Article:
With the start of May is the start of Mermay, which I’m excited about, because who doesn’t like mermaids?
So I had purchased this giant sketchpad a while back and finally decided to use it for the occasion. Drew some merfolk, got confused by anatomy as usual and finally ‘finished’ after hours of misery (there are some fixes I want to make so I’m redoing it digitally). I didn’t plan much for it but since all of May is dedicated to our fishy friends, I decided to come up with a story for these characters.
So here we have Cordelia and Kai. Below is just whatever I managed to get down in a day. I will be reworking it so details will probably change here and there. Without further ado…
ETA: I’m finally getting around to drawing more images for this. I’ll be adding them to this post as I finish them up.
Cordelia and Kai and the Beautiful Sea
Even though she knew that the day would inevitably come, she was wholly unprepared for it. She was hundreds of years old—the exact number she’d long forgotten—and she felt more ignorant than a small child about the world around her.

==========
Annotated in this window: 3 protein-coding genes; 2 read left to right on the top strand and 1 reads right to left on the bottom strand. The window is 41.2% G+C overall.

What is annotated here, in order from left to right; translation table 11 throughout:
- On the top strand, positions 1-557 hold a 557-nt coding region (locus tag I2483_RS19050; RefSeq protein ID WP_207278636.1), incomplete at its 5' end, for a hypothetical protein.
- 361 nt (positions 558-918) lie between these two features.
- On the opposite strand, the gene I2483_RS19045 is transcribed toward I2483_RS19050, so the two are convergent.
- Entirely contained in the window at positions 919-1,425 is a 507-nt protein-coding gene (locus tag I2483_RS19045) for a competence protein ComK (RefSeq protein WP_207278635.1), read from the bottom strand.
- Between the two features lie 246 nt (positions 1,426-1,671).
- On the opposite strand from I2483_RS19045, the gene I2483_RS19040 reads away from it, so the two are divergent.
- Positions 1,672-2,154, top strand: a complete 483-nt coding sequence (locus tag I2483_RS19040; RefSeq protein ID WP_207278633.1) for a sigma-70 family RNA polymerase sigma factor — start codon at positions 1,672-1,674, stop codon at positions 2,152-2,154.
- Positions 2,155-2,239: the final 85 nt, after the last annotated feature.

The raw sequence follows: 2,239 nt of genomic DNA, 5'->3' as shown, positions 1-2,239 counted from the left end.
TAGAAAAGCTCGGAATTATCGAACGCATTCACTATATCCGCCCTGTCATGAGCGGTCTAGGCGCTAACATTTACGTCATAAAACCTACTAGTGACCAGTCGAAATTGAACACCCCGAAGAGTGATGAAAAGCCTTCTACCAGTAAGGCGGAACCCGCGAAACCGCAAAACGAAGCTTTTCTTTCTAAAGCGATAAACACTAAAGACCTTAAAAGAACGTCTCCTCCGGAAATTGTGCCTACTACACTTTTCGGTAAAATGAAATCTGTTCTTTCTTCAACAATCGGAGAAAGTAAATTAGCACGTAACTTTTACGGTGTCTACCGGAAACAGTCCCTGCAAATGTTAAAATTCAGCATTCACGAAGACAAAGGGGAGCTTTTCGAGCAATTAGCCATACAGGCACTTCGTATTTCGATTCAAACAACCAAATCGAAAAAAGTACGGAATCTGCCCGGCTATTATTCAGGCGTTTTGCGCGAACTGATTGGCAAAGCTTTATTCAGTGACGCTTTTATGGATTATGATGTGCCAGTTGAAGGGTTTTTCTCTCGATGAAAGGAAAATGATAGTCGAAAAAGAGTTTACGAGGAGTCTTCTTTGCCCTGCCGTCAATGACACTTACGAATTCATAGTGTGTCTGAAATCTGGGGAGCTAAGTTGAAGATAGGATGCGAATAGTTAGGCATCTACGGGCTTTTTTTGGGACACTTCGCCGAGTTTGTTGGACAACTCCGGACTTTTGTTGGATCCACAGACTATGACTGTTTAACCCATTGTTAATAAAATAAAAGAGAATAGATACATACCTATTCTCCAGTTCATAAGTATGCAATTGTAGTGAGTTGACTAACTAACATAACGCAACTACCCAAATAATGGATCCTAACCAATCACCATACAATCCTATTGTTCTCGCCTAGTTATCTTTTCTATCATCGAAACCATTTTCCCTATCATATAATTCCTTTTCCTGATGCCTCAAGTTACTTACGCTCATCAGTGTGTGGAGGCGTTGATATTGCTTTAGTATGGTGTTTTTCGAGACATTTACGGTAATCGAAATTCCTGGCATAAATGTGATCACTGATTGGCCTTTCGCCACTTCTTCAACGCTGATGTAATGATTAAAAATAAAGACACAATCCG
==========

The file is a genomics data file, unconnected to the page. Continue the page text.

For as long as she could remember, she had been the pillar that protected her people. She was revered and worshiped, never having to lift a finger. Her only role was to exist within the cage that was made for her and to pray endlessly for the gods’ grace. How she had longed to be free from it all.
But when she was abruptly ousted from her position into the vast, open ocean, she wanted nothing more than to return to her isolated prison. She watched as people who used to take care of her were now directing their praises to the newly appointed pillar. The new pillar was but a small child, but her already elaborate, flowing fins that cascaded around her tail was proof that she’d make for a grand pillar for many centuries. Centuries of loneliness and solitude— how funny that she’d want to return to that. She felt sorry for the child.
Turning away from the palace that she spent most of her life in, she swam away meagerly, her tail much too weak for a proper mermaid. It didn’t take long for her to tire, so she listlessly drifted on her back to wherever the water took her. She squinted, wondering if she could make out the sunlight or anything that could give her a sense of purpose. Her hand brushed against her once long fins and a somber smile passed her lips. There was no point. It wasn’t as if she had much time left. Perhaps it was best for her to just close her eyes and wait for her time to come.